« AnteriorContinuar »
considered and made more public. The turn the poet gives it is very happy; but the foundation is from a real accident which happened amongst my acquaintance. A young Gentleman of great estate fell desperately in love with a great Beauty of very high quality, but as ill-natured as long flattery and an habitual self-will could make her. However, my young spark ventures upon her like a man of quality, without being acquainted with her, or having ever saluted her, until it was a crime to kiss any woman else. Beauty is a thing which palls with possession and the charms of this lady soon wanted the support of good-humour and complacency of manners: upon this my Spark flies to the bottle for relief from satiety. She disdains him, for being tired with that for which all men envied him; and he never came home, but it was-" Was there no sot that would stay longer? would any man living but you? did I leave all the world for this usage?" to which he " Madam, split me, you are very impertinent!" In a word, this match was wedlock in its most terrible appearances. She, at last, weary of railing to no purpose, applies to a good uncle, who gives her a bottle, he pretended he had bought of Mr. Partridge, the conjuror. This, said he, I gave ten guineas for. The virtue of the enchanted liquor (said he that sold it) is such, that if the woman you marry proves a scold (which, it seems, my dear niece, is your misfortune; as it was your good mother's before you), let her hold three spoonfuls in her mouth for a full half hour after you come home-but I find I am not in humour for telling a tale: and nothing in nature is so ungraceful as story-telling against the grain; therefore take it as the author has given it to you*.
* These verses are by Mr. William Harrison.
THE MEDICINE. A TALE-FOR THE Ladies.
Miss Molly, a fam'd Toast, was fair and young,
Sir John was smitten, and confess'd his flame,
Oft as the watchful bellman marched his round,
"Hey! hoop! d'ye hear my damn'd obstreperous spouse; What, can't you find one bed about the house? Will that perpetual clack lie never still! That rival to the softness of a mill!
Some couch and distant room must be my choice,
Old Wisewood smok'd the matter as it was:
Three spoonfuls take, hold in your mouth-then mum.
But, dearest niece, keep this grand secret close,
A water bottle 's brought for her relief;
The bonny knight reels home exceeding clear,
For many days these fond endearments past,
"Why, niece," says he, "I pr'ythee apprehend,
St. James's Coffee-house, April 13.
Letters from Venice say, the disappointment of their expectation to see his Danish Majesty has very much disquieted the Court of Rome. Our last advices from Germany inform us, that the Minister of Hanover has urged the Council at Ratisbonne to exert themselves in behalf of the common cause, and taken the liberty to say, That the dignity, the virtue, the prudence of his Electorial Highness, his master, were called to the head of their affairs in vain, if they thought fit to leave him naked of the proper means, to make those excellencies useful for the honour and safety of the empire. They write from Berlin of the thirteenth, O. S. That the true design of General Fleming's visit to that Court was, to insinuate that it will be for the mutual interest of the King of Prussia and King Augustus to enter into a new alliance; but that the Ministers of Prussia are not inclined to his sentiments. We hear from Vienna, that his Imperial Majesty has expressed great satisfaction in their High Mightinesses having communicated to him the whole that has passed in the affair of a peace. Though there have been practices used by the agents of France, in all the Courts of Europe, to break the good understanding of the allies, they have had no other effect, but to make all the members concerned in the alliance more doubtful of their safety from the great offers of the enemy. The Emperor is roused by this alarm, and the frontiers of all the French dominions are in danger of being insulted the ensuing campaign. Advices from all parts confirm, that it is impossible for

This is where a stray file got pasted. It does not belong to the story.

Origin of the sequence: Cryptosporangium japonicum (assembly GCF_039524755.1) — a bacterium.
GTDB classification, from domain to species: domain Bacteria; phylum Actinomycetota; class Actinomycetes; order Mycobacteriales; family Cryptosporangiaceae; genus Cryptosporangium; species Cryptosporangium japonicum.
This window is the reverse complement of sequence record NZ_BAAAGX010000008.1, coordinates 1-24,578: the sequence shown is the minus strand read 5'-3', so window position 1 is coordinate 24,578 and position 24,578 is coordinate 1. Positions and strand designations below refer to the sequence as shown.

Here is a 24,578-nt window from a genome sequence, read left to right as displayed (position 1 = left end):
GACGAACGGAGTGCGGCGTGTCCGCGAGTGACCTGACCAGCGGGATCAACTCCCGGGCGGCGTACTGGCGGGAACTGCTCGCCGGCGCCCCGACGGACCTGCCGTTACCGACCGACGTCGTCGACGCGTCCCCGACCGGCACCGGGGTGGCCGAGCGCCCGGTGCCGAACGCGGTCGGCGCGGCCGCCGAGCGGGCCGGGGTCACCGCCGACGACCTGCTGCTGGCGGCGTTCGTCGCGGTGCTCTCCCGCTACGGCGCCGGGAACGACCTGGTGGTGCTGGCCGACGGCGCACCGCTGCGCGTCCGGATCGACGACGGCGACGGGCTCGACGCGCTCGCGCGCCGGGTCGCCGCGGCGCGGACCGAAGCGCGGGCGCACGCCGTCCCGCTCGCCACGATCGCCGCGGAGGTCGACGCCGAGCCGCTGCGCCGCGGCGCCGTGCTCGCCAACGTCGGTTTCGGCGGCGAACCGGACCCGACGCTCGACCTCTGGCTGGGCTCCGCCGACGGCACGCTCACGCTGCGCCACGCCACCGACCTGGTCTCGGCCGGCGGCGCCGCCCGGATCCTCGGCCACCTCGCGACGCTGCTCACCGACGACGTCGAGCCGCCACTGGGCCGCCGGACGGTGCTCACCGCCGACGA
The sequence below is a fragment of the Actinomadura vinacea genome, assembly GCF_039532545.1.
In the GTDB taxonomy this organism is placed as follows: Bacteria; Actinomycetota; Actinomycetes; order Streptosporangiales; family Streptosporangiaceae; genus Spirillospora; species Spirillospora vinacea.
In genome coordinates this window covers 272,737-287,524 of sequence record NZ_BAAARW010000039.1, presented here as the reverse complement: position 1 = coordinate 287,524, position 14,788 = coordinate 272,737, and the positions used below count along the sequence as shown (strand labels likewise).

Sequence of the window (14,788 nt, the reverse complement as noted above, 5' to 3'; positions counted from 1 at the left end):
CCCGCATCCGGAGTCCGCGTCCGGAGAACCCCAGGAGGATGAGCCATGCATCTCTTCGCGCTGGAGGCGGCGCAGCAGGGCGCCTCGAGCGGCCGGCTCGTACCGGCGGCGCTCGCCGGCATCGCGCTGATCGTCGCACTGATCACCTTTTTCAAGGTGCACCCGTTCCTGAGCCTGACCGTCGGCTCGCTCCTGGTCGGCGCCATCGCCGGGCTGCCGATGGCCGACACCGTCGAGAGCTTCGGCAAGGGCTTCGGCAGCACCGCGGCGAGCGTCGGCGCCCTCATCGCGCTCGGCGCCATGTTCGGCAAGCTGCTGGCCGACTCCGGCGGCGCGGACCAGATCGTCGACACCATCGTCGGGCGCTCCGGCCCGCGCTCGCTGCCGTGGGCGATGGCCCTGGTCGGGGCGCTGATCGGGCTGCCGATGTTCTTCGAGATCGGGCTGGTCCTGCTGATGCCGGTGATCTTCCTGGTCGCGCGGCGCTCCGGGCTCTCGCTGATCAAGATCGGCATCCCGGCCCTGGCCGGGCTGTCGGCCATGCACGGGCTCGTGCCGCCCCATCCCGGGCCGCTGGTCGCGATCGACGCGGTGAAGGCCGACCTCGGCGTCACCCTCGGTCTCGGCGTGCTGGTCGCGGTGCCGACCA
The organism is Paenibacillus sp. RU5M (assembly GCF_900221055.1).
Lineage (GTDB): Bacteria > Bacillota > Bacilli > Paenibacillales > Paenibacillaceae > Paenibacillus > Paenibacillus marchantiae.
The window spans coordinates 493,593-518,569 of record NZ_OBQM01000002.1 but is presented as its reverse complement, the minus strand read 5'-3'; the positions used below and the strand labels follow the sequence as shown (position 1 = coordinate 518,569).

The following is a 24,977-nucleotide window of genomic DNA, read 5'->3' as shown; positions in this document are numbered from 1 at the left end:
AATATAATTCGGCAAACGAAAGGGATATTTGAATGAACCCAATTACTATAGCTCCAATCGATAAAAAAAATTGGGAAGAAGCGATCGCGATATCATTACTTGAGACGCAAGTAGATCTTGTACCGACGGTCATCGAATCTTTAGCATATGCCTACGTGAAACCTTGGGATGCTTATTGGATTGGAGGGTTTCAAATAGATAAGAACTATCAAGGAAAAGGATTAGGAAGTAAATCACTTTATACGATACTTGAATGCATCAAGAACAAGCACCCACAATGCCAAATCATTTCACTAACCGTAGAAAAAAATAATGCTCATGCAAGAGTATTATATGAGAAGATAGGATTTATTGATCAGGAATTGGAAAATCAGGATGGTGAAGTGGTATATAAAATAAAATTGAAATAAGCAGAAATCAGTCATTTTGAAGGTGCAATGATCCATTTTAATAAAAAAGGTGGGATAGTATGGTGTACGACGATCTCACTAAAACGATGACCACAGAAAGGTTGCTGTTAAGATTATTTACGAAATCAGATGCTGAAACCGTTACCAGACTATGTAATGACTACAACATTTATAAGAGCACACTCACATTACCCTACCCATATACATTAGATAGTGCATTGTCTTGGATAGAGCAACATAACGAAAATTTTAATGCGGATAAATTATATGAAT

France to find a way to obtain so much credit, as to gain any one potentate of the allies, or conceive any hope for safety from other prospects.
From my own Apartment, April 13.
I find it of very great use, now I am setting up for a writer of news, that I am an adept in astrological speculations: by which means I avoid speaking of things which may offend great persons. But, at the same time, I must not prostitute the liberal sciences so far, as not to utter the truth in cases which do not immediately concern the good of my native country. I must therefore contradict what has been so assuredly reported by the news-writers of England, That France is in the most deplorable condition, and that their people die in great multitudes. I will therefore let the world know, that my correspondent, by the way of Brussels, informs me upon his honour, That the gentleman who writes the Gazette of Paris, and ought to know as well as any man, has told him, that ever since the King has been past his sixty-third year, or grand climacteric, there has not died one man of the French nation who was younger than his Majesty, except a very few, who were taken suddenly near the village of Hockstet in Germany; and some more, who were straitened for lodging at a place called Ramilies, and died on the road to Ghent and Bruges. There are also other things given out by the allies, which are shifts below a conquering nation to make use of. Among others it is said, There is a general murmuring among the people of France, though at the same time all my letters agree, that there is so good an understanding among them, that there is not one morsel carried out of any market in the kingdom, but what is delivered upon credit.